Tobacco tricks caterpillars with treats

Eating tempting hairs on leaves can lead to larvae's demise

WASHINGTON — Even caterpillars shouldn’t take candy from strangers. Tasty little hairs growing on wild tobacco plants amount to “evil lollipops” that make caterpillars who eat them more likely to be eaten themselves, a researcher says.

Hawkmoth caterpillars (Manduca sexta) readily eat the hairs, reports Ian Baldwin of the Max Planck Institute for Chemical Ecology in Jena, Germany. But consuming them changes the odor of the caterpillars’ bodies and excretions, Baldwin said February 21 at the annual meeting of the American Association for the Advancement of Science. In experiments, he and his colleagues observed that the odor change makes the caterpillars more likely to become lollipops themselves for ants and other predators.

“It’s a lot like eating asparagus,” Baldwin said, although the distinctive scent of after-asparagus human urine doesn’t lure predators. Hairy projections like this wild tobacco’s, called trichomes, show up in a variety of forms, explains plant pathologist Barbara Illman of the U.S. Forest Service’s Forest Products Laboratory in Madison, Wis. Some trichomes secrete distinctive chemicals, putting the zest into cooking herbs and the sting into nettles. “We are only beginning to understand the diverse functions of trichomes,” she says.

Tobacco trichomes mark a newly recognized tactic in the battle between Nicotiana attenuata plants and the caterpillars that can chew them to shreds, Baldwin said. His team has analyzed the intricate chemical signals and ecological devices deployed in this war for more than a decade. Unlike cultivated tobacco species, this wild relative employs a full range of intact defenses undiminished by farmers’ interference. “It takes a lot to be a native plant,” he said.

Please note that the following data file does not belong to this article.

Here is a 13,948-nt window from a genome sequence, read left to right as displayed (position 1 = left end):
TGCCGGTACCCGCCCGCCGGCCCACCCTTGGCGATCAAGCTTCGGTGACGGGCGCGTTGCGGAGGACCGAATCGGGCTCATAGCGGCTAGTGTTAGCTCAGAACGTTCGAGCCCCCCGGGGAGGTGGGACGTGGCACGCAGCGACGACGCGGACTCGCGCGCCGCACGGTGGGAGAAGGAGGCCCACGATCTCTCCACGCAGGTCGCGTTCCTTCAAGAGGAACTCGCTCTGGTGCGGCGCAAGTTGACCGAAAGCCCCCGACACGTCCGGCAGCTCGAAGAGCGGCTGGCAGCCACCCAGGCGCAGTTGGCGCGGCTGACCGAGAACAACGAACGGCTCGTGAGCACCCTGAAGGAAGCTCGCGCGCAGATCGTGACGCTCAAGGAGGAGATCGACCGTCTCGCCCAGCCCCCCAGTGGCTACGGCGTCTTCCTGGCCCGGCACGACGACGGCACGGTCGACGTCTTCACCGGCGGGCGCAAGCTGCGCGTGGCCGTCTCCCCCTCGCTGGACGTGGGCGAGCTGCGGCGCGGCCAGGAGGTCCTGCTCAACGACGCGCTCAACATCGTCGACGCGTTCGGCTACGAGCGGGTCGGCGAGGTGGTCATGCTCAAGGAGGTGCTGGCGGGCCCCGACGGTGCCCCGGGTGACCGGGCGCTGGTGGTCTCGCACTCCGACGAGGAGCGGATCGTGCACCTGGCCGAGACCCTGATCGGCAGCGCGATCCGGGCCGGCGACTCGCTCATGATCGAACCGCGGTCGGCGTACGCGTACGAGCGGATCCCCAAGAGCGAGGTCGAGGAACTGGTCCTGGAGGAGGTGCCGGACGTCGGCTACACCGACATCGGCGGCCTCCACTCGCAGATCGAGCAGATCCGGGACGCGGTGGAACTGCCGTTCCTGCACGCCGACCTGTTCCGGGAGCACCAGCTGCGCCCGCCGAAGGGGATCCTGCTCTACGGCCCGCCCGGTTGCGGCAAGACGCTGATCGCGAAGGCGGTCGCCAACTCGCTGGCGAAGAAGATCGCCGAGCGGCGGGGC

One way tobacco defends against grazers is by doping its leaves with potentially deadly nicotine, but hawkmoth caterpillars have developed the metabolic machinery to survive far more concentrated doses of nicotine than people can. Wild tobacco species in turn can identify a hawkmoth caterpillar by substances in the insect’s spit and when munched by a hawkmoth will shift resources from nicotine production to various other tactics of chemical warfare.

Despite these battles, hawkmoths and the wild tobacco in Baldwin’s studies share an uneasy alliance. Adult hawkmoths are deft and effective pollinators, and the plants woo them with flowers that open at night and produce a scent rich in benzyl acetone, a hawkmoth favorite. After sipping nectar, female hawkmoths may lay eggs on the plants that lead to ravenous caterpillars. Under heavy attack, tobacco plants switch to blooming during the day and stop luring in hawkmoths, Baldwin and his colleagues reported in 2010.

GULLIBLE Hawkmoth caterpillars (here on a commercial tobacco plant) may be tricked by wild tobacco species into eating delicious hairs that render the insects more vulnerable to predators. Jessica Lawrence/Eurofins Agroscience Services/

Susan Milius is the life sciences writer, covering organismal biology and evolution, and has a special passion for plants, fungi and invertebrates. She studied biology and English literature.

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